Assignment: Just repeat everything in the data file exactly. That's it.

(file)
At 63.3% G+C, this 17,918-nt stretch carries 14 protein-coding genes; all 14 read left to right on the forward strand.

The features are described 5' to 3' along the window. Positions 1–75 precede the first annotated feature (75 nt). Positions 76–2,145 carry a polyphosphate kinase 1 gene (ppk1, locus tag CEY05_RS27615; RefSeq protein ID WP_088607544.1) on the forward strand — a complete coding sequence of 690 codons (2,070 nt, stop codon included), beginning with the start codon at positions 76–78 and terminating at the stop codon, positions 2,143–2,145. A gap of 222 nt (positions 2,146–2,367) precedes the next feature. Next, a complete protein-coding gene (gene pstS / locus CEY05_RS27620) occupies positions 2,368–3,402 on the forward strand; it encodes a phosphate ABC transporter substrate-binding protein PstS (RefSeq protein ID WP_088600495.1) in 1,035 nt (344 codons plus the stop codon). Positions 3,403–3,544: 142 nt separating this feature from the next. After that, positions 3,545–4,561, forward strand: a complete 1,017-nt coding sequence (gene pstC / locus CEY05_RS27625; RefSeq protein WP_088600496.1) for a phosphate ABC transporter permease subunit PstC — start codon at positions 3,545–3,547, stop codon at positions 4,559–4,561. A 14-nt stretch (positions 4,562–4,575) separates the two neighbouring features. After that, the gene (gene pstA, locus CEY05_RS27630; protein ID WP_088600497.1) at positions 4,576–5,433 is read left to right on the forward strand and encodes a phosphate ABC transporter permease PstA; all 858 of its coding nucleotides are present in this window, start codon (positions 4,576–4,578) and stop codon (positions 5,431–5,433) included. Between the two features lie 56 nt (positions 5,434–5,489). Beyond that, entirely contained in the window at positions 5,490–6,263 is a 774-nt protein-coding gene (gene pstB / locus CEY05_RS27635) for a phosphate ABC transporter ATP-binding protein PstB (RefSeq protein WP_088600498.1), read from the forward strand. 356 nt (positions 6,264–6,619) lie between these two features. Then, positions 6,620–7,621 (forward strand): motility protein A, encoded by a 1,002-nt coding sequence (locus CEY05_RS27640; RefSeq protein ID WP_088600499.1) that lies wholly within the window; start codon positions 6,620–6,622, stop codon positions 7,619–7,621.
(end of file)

At 63.3% G+C, this 17,918-nt stretch carries 14 protein-coding genes; all 14 read left to right on the forward strand.

The features are described 5' to 3' along the window. Positions 1–75 precede the first annotated feature (75 nt). Positions 76–2,145 carry a polyphosphate kinase 1 gene (ppk1, locus tag CEY05_RS27615; RefSeq protein ID WP_088607544.1) on the forward strand — a complete coding sequence of 690 codons (2,070 nt, stop codon included), beginning with the start codon at positions 76–78 and terminating at the stop codon, positions 2,143–2,145. A gap of 222 nt (positions 2,146–2,367) precedes the next feature. Next, a complete protein-coding gene (gene pstS / locus CEY05_RS27620) occupies positions 2,368–3,402 on the forward strand; it encodes a phosphate ABC transporter substrate-binding protein PstS (RefSeq protein ID WP_088600495.1) in 1,035 nt (344 codons plus the stop codon). Positions 3,403–3,544: 142 nt separating this feature from the next. After that, positions 3,545–4,561, forward strand: a complete 1,017-nt coding sequence (gene pstC / locus CEY05_RS27625; RefSeq protein WP_088600496.1) for a phosphate ABC transporter permease subunit PstC — start codon at positions 3,545–3,547, stop codon at positions 4,559–4,561. A 14-nt stretch (positions 4,562–4,575) separates the two neighbouring features. After that, the gene (gene pstA, locus CEY05_RS27630; protein ID WP_088600497.1) at positions 4,576–5,433 is read left to right on the forward strand and encodes a phosphate ABC transporter permease PstA; all 858 of its coding nucleotides are present in this window, start codon (positions 4,576–4,578) and stop codon (positions 5,431–5,433) included. Between the two features lie 56 nt (positions 5,434–5,489). Beyond that, entirely contained in the window at positions 5,490–6,263 is a 774-nt protein-coding gene (gene pstB / locus CEY05_RS27635) for a phosphate ABC transporter ATP-binding protein PstB (RefSeq protein WP_088600498.1), read from the forward strand. 356 nt (positions 6,264–6,619) lie between these two features. Then, positions 6,620–7,621 (forward strand): motility protein A, encoded by a 1,002-nt coding sequence (locus CEY05_RS27640; RefSeq protein ID WP_088600499.1) that lies wholly within the window; start codon positions 6,620–6,622, stop codon positions 7,619–7,621.